The gang stalkers and surveillance, in the past, happily murdered my known associates to prevent a mere civil suit filing that sought a ruling concerning the Unconstitutional patterns and practises that are protected by law enforcement, prosecutors, and Judges (who aren't too concerned with vetting tainted evidence, just as long as civilian vigilantes are committing all the warrantless surveillance so the cops and Judges can later invoke "The Citizen Rule Exception to The Exclusionary Rule").

This Technocratic, Full Spectrum Dominance, Orwell meets Kafka surveillance state is run by criminal, wacko, vigilante, right wing, Gov Tit Vultures sucking off all that free Gov Gravy known as "outsourcing surveillance using contracts" (with no warrant requirements, or due process notice to any Defendants).

It's alot worse than this murder of a black man by a corrupt cop who threw his camera under the car to pretend that it fell off so that the evidence was not available so that idiots could only be in a position to rely on the dubious spin provided by the cops.

The Republican trash have learned how to operate without warrants while still enjoying use and abuse of illegally obtained info from invasive electronics. It's an ongoing pattern and practise that has been perfected to get plea bargains to move paper through the Marsupial Courts as fast as possible.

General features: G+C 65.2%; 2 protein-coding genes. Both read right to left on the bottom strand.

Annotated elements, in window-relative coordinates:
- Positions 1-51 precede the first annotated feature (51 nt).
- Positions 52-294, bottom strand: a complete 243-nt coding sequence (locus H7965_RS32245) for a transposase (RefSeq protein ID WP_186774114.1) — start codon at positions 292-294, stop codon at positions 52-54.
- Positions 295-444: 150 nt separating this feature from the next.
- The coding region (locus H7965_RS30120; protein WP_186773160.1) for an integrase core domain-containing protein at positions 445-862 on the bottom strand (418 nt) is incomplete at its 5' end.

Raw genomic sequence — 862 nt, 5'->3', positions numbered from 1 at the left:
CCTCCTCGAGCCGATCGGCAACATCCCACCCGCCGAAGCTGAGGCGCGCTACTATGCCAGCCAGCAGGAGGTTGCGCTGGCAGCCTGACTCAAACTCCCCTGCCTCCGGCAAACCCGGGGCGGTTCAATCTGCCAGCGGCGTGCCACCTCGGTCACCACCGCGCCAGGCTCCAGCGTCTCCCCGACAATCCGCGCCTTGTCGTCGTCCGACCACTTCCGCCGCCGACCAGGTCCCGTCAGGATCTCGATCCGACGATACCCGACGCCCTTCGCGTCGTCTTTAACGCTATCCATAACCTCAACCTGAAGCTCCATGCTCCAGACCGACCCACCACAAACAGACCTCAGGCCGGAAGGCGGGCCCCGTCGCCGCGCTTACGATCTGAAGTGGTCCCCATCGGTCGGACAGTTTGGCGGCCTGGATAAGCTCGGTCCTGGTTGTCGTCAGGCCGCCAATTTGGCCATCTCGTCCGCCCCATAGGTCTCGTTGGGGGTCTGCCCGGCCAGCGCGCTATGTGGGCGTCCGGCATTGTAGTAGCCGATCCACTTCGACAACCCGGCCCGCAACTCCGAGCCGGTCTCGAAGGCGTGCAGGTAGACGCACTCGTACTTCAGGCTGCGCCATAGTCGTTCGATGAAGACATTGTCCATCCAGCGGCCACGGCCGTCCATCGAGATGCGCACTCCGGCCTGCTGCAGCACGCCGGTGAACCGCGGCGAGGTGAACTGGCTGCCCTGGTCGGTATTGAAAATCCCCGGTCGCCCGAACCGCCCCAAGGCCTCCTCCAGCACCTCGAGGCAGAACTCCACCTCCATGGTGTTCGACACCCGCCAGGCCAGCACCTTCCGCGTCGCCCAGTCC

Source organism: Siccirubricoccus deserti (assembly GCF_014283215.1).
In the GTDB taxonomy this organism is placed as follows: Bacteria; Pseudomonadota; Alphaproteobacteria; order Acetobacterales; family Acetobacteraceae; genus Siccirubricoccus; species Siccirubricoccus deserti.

The bogus fraud known as Public Defendors, all seem to be dedicated to promoting their own complicity in this type of full spectrum Commie style surveillance.

The cops and feds and tough guy, grandstanding prosecutors......all know, "they successfully gamed out the system in pursuit of maximizing the police state's powers and descretion" by subverting the warrant requirement and due process notice requirements. They think it's a Covert War, and they want you to pay taxes every year so these heroes can abuse there special priviledges as special heroes.

We've seen this in the harassment of Roger and his wife for years...across state lines (Interstate Stalking is a Fed Offense ignored by the worthless, ruthless, jack ass punks known as The FBI and DOJ).

legalschnauzer said...

Again,, thanks for your insights. So sorry to hear about your experiences and the killing of your cat. Horrible. I would love to have a front-row seat to see the appropriate person held accountable for that.